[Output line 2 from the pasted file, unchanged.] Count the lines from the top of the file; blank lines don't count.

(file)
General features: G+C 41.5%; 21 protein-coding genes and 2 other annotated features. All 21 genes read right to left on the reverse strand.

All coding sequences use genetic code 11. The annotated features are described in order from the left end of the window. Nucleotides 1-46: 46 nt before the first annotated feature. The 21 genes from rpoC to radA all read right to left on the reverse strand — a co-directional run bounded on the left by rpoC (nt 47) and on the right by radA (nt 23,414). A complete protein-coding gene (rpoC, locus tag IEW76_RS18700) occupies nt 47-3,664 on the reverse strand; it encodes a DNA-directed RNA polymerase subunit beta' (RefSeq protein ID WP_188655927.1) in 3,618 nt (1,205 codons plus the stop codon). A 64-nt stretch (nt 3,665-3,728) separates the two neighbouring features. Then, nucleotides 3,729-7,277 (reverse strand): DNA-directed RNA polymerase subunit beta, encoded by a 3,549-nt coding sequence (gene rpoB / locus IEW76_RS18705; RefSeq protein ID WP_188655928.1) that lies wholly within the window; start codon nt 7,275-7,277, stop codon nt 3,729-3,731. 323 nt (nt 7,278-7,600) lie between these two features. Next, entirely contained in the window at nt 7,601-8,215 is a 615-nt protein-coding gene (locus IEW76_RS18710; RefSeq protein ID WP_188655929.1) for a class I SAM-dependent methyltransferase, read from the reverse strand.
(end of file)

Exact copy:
All coding sequences use genetic code 11. The annotated features are described in order from the left end of the window. Nucleotides 1-46: 46 nt before the first annotated feature. The 21 genes from rpoC to radA all read right to left on the reverse strand — a co-directional run bounded on the left by rpoC (nt 47) and on the right by radA (nt 23,414). A complete protein-coding gene (rpoC, locus tag IEW76_RS18700) occupies nt 47-3,664 on the reverse strand; it encodes a DNA-directed RNA polymerase subunit beta' (RefSeq protein ID WP_188655927.1) in 3,618 nt (1,205 codons plus the stop codon). A 64-nt stretch (nt 3,665-3,728) separates the two neighbouring features. Then, nucleotides 3,729-7,277 (reverse strand): DNA-directed RNA polymerase subunit beta, encoded by a 3,549-nt coding sequence (gene rpoB / locus IEW76_RS18705; RefSeq protein ID WP_188655928.1) that lies wholly within the window; start codon nt 7,275-7,277, stop codon nt 3,729-3,731. 323 nt (nt 7,278-7,600) lie between these two features. Next, entirely contained in the window at nt 7,601-8,215 is a 615-nt protein-coding gene (locus IEW76_RS18710; RefSeq protein ID WP_188655929.1) for a class I SAM-dependent methyltransferase, read from the reverse strand.